During major engagements in the Civil War the flood of wounded became overwhelming. Surgeons could afford to spend only a few minutes with each of the wounded, and the Minie bullet caused a terrific amount of damage to bones. As a result, amputation became the treatment of choice for gunshot wounds to arms and legs.
Due to the large number of wounded, surgeons became proficient at performing amputations; in many cases an amputation could be performed in ten minutes. The number of wounded needing attention and the lack of water in many cases meant there was no attempt to wash hands or instruments between procedures. The lack of hygiene, antibiotics and sterile procedures created a large chance of infection; however, it has been estimated that as many as 75% of the amputees survived.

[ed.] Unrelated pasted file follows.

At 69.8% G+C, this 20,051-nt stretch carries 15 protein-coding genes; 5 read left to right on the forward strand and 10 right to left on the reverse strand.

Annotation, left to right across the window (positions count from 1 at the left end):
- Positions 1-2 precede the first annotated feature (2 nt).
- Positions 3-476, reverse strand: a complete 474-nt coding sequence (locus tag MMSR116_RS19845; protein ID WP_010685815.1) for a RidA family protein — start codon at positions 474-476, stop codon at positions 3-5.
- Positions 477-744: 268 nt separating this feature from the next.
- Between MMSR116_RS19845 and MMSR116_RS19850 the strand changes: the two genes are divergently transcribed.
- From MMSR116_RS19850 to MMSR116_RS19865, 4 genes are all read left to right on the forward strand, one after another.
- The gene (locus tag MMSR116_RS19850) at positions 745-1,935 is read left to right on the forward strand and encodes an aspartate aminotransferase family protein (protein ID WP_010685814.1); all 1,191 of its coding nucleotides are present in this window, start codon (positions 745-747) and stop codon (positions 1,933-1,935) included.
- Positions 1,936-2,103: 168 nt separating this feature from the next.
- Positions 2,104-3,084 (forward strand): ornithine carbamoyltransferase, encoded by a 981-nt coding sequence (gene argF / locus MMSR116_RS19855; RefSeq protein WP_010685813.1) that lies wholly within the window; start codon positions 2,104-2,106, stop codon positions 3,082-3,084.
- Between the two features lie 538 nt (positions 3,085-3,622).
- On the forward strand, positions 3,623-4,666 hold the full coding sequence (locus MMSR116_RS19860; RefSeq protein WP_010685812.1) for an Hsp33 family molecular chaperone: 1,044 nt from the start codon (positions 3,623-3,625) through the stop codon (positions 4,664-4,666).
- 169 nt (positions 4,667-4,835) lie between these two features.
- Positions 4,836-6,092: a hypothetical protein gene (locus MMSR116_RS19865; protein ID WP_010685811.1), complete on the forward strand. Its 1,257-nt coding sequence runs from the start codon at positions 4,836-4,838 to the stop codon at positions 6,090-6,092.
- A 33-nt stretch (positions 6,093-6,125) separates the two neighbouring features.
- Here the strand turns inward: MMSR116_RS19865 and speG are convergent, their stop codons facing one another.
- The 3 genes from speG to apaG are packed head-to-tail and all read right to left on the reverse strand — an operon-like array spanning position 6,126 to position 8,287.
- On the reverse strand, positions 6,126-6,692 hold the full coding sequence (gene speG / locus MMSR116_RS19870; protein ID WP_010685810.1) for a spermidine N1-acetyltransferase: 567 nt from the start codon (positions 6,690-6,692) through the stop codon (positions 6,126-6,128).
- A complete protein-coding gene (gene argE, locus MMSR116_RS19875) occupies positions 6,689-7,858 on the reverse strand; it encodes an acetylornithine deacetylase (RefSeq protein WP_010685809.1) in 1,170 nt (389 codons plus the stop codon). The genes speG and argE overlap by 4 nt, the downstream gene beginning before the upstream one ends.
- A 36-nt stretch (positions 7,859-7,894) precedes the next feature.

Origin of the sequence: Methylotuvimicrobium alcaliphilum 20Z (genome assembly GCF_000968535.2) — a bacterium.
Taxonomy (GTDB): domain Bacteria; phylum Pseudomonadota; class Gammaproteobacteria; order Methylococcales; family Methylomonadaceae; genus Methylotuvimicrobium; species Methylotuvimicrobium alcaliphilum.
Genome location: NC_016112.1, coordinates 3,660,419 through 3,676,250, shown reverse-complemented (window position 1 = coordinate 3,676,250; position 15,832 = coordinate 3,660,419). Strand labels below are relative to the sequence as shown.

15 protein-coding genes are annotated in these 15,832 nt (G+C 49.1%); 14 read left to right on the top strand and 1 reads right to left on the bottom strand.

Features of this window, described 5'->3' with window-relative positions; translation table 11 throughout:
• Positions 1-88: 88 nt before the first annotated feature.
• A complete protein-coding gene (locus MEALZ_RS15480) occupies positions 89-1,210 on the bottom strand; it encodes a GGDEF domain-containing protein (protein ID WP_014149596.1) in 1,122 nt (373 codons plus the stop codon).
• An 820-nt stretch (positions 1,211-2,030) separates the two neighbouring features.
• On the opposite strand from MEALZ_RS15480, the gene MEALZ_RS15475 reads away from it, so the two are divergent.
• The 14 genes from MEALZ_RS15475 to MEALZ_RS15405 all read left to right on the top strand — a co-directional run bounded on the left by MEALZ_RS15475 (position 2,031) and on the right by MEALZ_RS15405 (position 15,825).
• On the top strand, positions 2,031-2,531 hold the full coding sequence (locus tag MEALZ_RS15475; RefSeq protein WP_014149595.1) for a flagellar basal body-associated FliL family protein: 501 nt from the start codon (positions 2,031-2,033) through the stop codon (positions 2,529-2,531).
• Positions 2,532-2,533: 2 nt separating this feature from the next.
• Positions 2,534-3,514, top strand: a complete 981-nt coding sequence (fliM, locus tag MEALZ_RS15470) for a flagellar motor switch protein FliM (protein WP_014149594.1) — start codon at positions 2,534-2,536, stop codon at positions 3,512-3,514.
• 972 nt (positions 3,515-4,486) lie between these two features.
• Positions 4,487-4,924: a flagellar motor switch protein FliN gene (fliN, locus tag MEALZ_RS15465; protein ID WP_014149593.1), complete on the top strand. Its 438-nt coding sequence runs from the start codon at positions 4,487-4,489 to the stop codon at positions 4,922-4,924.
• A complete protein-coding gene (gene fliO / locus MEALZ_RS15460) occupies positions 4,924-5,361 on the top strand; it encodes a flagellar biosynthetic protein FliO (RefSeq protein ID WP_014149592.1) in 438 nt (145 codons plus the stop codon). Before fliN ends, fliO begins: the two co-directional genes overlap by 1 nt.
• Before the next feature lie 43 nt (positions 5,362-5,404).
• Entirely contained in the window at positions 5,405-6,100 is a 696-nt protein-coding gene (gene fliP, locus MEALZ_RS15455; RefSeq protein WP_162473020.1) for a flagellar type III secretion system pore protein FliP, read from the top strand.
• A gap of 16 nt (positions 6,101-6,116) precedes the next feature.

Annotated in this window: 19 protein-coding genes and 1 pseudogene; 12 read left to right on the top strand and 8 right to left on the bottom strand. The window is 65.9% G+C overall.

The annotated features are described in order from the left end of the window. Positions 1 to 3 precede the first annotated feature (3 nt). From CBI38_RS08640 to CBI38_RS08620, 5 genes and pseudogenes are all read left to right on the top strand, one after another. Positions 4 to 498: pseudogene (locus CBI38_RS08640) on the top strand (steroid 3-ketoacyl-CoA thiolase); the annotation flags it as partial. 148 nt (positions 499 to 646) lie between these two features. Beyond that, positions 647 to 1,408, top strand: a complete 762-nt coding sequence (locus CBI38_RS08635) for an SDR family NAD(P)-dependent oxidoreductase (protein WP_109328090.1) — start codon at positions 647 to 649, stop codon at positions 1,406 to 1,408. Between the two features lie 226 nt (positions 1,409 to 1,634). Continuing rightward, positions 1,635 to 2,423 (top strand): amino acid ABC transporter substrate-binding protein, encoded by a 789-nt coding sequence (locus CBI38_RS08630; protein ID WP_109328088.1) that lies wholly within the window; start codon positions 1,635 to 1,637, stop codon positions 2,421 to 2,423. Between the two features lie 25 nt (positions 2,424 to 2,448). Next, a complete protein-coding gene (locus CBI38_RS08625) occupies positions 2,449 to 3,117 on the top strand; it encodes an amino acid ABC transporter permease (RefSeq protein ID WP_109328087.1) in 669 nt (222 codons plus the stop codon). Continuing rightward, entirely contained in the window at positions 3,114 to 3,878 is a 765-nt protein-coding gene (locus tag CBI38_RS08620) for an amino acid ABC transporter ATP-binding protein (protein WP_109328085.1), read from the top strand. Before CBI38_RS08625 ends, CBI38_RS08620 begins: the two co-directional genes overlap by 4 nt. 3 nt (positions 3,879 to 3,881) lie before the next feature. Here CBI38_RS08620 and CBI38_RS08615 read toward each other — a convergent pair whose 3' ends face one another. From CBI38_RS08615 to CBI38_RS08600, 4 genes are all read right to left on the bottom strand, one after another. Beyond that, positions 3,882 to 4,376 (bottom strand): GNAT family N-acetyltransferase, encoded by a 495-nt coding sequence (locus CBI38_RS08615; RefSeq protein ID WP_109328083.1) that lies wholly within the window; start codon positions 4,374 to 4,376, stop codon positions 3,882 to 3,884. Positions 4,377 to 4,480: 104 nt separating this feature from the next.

Image Courtesy Wilsonâ€™s Creek National Battlefield; WICR 30620